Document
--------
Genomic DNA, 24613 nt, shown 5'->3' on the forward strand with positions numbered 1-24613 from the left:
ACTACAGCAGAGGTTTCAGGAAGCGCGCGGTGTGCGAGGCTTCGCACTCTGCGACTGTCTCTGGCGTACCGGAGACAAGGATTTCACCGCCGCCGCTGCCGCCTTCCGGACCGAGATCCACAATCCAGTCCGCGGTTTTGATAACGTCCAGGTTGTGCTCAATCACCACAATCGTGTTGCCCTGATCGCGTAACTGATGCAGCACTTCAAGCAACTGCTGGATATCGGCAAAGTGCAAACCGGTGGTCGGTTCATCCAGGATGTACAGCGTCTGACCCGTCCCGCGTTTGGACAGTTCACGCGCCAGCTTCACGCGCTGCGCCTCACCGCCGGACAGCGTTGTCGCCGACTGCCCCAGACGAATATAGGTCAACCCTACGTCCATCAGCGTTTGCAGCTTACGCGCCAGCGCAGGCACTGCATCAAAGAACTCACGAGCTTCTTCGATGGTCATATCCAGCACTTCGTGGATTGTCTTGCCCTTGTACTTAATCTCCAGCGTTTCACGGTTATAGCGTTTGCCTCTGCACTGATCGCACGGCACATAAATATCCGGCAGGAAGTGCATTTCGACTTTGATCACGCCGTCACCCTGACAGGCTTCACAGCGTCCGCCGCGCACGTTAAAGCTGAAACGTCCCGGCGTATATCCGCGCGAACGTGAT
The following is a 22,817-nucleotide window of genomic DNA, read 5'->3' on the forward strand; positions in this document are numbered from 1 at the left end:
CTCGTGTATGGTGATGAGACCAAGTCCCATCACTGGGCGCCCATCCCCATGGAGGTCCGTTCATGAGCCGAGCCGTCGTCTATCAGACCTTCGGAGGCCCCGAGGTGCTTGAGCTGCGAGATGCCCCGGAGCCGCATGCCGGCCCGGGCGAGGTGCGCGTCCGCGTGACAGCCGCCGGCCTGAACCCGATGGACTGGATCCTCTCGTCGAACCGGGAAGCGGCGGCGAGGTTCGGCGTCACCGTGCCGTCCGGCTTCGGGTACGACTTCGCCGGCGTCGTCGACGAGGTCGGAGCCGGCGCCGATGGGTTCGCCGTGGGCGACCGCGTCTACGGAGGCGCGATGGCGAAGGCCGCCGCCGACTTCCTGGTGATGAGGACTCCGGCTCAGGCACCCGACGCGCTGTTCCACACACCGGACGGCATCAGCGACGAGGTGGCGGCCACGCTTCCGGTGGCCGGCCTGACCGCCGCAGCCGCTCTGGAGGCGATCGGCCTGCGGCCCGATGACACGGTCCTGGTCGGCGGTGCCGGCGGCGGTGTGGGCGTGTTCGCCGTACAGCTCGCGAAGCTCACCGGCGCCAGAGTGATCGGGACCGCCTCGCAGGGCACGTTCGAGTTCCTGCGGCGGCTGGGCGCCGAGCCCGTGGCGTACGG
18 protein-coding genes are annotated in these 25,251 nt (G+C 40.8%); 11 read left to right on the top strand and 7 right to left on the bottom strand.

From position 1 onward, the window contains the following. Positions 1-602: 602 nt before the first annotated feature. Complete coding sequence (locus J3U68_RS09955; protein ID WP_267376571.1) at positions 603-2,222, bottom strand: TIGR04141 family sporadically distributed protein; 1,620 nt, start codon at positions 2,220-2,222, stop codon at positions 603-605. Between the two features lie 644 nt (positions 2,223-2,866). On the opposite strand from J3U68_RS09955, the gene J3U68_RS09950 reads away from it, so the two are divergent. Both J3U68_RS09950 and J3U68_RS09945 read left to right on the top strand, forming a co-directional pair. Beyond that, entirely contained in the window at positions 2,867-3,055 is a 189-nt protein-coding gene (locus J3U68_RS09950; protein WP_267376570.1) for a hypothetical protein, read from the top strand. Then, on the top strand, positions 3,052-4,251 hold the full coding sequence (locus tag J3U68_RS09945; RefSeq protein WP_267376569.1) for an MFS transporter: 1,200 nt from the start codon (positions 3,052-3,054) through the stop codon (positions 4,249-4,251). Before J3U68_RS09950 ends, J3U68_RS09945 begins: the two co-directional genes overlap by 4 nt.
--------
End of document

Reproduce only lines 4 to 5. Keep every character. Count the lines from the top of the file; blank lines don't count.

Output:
CTCGTGTATGGTGATGAGACCAAGTCCCATCACTGGGCGCCCATCCCCATGGAGGTCCGTTCATGAGCCGAGCCGTCGTCTATCAGACCTTCGGAGGCCCCGAGGTGCTTGAGCTGCGAGATGCCCCGGAGCCGCATGCCGGCCCGGGCGAGGTGCGCGTCCGCGTGACAGCCGCCGGCCTGAACCCGATGGACTGGATCCTCTCGTCGAACCGGGAAGCGGCGGCGAGGTTCGGCGTCACCGTGCCGTCCGGCTTCGGGTACGACTTCGCCGGCGTCGTCGACGAGGTCGGAGCCGGCGCCGATGGGTTCGCCGTGGGCGACCGCGTCTACGGAGGCGCGATGGCGAAGGCCGCCGCCGACTTCCTGGTGATGAGGACTCCGGCTCAGGCACCCGACGCGCTGTTCCACACACCGGACGGCATCAGCGACGAGGTGGCGGCCACGCTTCCGGTGGCCGGCCTGACCGCCGCAGCCGCTCTGGAGGCGATCGGCCTGCGGCCCGATGACACGGTCCTGGTCGGCGGTGCCGGCGGCGGTGTGGGCGTGTTCGCCGTACAGCTCGCGAAGCTCACCGGCGCCAGAGTGATCGGGACCGCCTCGCAGGGCACGTTCGAGTTCCTGCGGCGGCTGGGCGCCGAGCCCGTGGCGTACGG
18 protein-coding genes are annotated in these 25,251 nt (G+C 40.8%); 11 read left to right on the top strand and 7 right to left on the bottom strand.